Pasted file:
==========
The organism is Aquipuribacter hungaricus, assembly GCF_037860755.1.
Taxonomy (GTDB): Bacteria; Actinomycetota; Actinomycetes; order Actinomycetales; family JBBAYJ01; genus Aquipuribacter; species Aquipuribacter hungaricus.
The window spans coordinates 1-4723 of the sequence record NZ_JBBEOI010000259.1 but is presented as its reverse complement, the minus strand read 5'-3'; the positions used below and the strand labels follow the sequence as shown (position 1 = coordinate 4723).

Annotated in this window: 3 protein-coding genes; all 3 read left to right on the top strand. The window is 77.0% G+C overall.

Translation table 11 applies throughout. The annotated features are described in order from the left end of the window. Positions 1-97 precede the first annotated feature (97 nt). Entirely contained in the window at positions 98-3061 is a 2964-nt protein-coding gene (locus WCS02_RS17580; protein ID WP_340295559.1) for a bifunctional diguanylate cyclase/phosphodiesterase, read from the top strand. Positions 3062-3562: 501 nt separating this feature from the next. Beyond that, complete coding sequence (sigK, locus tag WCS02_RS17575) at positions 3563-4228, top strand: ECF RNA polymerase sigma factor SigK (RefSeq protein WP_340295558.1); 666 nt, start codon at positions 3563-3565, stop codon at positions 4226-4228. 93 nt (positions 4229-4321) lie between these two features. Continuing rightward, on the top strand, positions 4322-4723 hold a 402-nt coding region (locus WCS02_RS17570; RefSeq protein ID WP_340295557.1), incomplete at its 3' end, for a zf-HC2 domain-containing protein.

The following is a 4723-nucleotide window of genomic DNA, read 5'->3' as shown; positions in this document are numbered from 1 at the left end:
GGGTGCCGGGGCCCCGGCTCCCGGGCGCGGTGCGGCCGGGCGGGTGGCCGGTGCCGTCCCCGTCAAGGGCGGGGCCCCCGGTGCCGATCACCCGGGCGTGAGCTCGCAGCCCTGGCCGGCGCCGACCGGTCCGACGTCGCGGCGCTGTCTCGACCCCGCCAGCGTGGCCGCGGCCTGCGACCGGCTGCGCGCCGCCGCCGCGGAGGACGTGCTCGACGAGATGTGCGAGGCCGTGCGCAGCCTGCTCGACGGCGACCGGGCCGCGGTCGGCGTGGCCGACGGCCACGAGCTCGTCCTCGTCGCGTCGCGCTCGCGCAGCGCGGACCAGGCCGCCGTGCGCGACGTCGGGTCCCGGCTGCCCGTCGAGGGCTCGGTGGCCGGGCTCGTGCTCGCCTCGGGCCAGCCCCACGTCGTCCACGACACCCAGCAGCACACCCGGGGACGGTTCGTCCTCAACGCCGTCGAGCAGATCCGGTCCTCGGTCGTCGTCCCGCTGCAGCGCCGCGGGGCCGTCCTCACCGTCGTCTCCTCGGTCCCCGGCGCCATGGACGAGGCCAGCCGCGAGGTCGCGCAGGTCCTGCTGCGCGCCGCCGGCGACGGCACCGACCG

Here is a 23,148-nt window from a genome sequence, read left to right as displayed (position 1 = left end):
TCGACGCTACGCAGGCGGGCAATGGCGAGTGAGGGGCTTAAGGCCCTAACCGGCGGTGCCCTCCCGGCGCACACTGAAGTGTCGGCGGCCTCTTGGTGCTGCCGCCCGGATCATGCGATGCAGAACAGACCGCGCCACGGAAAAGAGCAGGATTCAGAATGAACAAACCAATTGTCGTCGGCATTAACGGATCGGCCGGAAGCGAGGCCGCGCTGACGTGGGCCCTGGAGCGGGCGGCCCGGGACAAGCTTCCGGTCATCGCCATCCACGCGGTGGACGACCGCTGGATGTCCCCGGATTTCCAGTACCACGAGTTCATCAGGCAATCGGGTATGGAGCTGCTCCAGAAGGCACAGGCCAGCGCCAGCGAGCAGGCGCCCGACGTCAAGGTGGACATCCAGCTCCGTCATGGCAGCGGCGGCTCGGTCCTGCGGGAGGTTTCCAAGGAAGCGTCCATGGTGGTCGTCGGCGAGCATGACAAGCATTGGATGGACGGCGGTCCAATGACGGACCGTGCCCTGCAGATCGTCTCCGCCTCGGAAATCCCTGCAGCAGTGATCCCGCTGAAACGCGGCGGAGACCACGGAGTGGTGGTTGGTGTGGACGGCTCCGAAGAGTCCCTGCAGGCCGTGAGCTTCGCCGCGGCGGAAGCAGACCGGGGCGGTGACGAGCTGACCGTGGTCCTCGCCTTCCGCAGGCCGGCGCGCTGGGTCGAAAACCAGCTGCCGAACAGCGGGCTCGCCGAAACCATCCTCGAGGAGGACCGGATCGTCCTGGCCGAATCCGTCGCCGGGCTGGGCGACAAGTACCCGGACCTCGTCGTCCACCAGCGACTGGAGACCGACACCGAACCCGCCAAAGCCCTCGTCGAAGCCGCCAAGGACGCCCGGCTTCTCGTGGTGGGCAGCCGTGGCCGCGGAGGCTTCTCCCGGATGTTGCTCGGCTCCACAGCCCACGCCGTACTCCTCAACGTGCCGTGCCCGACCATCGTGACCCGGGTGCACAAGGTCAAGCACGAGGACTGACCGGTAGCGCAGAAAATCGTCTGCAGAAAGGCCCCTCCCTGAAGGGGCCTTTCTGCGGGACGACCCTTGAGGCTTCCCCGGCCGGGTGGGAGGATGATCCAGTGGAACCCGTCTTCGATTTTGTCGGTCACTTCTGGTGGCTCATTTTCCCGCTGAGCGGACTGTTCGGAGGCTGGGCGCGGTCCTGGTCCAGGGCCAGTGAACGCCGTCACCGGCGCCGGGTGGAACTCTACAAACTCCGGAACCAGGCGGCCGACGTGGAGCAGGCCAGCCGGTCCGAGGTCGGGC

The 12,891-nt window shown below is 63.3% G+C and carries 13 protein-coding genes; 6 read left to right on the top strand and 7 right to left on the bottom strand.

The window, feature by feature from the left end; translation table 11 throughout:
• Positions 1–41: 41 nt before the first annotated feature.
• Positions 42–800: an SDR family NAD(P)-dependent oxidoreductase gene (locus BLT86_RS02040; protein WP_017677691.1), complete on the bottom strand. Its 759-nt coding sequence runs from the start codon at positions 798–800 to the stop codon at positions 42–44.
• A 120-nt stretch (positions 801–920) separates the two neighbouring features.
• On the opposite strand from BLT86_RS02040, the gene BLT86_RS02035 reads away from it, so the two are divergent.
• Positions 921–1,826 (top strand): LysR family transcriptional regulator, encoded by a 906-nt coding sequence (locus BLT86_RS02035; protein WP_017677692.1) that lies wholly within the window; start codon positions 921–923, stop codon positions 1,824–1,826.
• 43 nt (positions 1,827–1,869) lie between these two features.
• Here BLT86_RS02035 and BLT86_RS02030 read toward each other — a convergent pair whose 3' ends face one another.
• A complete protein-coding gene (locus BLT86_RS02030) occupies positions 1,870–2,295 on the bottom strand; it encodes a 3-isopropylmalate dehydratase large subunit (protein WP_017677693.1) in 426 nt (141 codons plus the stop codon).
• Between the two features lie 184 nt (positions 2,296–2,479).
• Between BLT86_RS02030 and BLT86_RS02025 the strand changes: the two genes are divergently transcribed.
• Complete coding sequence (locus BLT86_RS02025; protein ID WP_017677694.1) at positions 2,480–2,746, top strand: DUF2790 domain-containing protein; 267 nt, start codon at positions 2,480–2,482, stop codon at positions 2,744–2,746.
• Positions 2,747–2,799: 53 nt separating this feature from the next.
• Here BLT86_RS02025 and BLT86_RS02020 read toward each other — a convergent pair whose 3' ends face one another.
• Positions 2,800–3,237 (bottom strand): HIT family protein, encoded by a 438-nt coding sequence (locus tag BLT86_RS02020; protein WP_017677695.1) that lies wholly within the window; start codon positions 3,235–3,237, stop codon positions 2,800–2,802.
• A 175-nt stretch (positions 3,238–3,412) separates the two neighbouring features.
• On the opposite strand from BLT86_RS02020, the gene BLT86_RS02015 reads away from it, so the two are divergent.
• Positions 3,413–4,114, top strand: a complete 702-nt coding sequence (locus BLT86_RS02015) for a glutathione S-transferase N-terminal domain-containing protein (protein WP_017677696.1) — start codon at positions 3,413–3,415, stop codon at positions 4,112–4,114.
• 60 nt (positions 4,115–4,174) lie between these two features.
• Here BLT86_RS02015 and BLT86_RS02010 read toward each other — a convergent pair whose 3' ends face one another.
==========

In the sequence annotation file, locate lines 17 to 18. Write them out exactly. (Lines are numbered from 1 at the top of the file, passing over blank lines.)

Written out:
• 43 nt (positions 1,827–1,869) lie between these two features.
• Here BLT86_RS02035 and BLT86_RS02030 read toward each other — a convergent pair whose 3' ends face one another.